When you get right down to it, Tuesday's first-quarter earnings report for Cummins (CMI)
is very simple.
The company raised its guidance for 2011 revenue to $17 billion, up from the earlier guidance of $16 billion, and increased its projected EBIT (earnings before interest and taxes) to 14%, from 13.5%. That works out to an increase in projected 2011 earnings to $7.75 a share, from the $7.24 a share Wall Street consensus before the company reported.
To figure out what the stock is worth, you now have to answer just two questions.
First, do you think this quarter represents the top of the cycle for this maker of truck engines and backup power systems? Or is it more like the middle of the cycle, with lots of sweet-spot exposure still ahead?
Second, do you believe the company’s projections?
I think both are easy questions to answer after this quarter.
Cummins is clearly firing on all cylinders -- and will keep firing at that pace until 2014 or so. In other words, the company is in the middle of the cycle and not the end.
The North American truck market is still working off a huge backlog of delayed sales from the recession. The U.S. truck fleet came out of the recession with an average age of seven years, the highest average in 20 years.
It now looks like sales of Class-8 trucks -- the big rigs -- will continue at a double-digit annual rate through 2014. Investors also get a little extra margin of safety from Cummins’ huge installed base -- the company had about 50% of the U.S. heavy-truck market during the last two years.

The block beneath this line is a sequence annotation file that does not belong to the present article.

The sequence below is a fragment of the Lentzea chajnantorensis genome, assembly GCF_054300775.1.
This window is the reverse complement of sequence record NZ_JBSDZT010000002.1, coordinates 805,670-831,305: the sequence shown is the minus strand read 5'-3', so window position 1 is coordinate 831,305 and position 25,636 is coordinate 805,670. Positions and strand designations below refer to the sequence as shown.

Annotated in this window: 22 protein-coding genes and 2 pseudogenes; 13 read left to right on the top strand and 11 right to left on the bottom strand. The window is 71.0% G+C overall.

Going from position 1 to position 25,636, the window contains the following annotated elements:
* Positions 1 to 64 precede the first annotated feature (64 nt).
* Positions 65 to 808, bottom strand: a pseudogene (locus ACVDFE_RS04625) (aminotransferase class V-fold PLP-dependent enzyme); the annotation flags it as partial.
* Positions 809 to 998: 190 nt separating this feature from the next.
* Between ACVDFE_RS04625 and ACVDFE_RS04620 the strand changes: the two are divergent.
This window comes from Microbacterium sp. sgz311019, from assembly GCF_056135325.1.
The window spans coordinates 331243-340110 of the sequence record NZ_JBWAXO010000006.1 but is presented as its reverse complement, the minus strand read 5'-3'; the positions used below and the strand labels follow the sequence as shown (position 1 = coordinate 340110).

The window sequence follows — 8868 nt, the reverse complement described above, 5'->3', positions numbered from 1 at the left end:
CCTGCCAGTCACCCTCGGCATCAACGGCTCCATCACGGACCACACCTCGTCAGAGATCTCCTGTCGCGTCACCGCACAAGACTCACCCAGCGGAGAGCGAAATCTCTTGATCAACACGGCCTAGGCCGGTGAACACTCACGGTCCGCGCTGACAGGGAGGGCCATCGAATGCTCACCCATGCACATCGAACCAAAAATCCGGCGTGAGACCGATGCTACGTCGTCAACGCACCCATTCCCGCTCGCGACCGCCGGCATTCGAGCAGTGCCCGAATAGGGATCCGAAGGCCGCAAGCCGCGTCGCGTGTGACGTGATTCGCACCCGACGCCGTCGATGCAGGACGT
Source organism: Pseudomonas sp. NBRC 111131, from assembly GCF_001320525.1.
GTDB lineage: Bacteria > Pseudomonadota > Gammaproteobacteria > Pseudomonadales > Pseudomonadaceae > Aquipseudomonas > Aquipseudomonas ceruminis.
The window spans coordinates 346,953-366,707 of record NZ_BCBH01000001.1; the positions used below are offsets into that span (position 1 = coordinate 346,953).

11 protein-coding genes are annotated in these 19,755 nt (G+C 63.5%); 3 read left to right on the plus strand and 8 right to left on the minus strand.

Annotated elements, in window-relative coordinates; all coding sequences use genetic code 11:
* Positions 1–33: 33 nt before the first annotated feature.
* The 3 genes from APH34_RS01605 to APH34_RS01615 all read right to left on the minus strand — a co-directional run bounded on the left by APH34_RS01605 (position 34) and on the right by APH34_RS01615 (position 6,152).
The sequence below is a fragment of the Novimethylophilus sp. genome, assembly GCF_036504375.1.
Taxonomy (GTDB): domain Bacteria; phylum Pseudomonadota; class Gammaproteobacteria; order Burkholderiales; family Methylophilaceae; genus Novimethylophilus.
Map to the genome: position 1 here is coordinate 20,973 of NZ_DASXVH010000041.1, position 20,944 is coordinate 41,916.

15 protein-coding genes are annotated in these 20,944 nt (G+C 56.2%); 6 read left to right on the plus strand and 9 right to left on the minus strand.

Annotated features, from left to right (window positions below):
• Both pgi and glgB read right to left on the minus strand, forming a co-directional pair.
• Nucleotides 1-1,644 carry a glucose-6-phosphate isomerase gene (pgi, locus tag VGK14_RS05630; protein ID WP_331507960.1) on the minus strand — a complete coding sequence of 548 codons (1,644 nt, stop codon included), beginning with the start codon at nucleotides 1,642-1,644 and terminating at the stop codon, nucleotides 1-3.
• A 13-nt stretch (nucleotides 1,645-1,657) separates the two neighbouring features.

That means continuing revenue from the company’s distribution and components businesses, as Cummins services its sales, will even out any bumps selling new trucks and engines. Together, those units make up about a third of gross sales.
Outside North America, sales are growing at a stunning rate. This quarter, Cummins reported, sales grew by 66% in China, 31% in India, 39% in Brazil, and 40% in Africa and the Middle East. Sales outside the United States now make up 61% of all sales.
And this was a hugely believable quarter -- which increases the credence I put in the company’s guidance for the rest of 2011. The company hit all its benchmarks.
In earlier guidance Cummins had said that margins on engine sales, for example, would come in at 10% to 11% -- this quarter they came in at 12.1%. Cummins’ components margin, to take another example, had been projected at 10% to 11%. It came in at 11.4%.
The cost-cutting that the company did during the recession -- Morningstar calculates that Cummins reduced fixed costs by $600 million -- has resulted, in my opinion, in permanent improvements in the company’s margins.
If, after digesting all this, you decide to keep the multiple that you’ll pay for Cummins’ $7.75 in 2011 earnings at the same level as when the company was projected to earn $7.24—I’m using the same 19.4 multiple as Standard & Poor’s does -- you get a new target price of $150 a share by December 2011.
So, as of Apr. 27, I’m raising my target price for Cummins in my Jubak’s Picks portfolio to $150 a share by December, from the previous $136.
At the time of this writing, Jim Jubak didn't own shares of any companies mentioned in this post in personal portfolios. The mutual fund he manages, Jubak Global Equity Fund (JUBAX), may or may not own positions in any stock mentioned. The fund did own shares of Cummins as of the end of March. For a full list of the stocks in the fund as of the end of the most recent quarter, see the fund's portfolio here.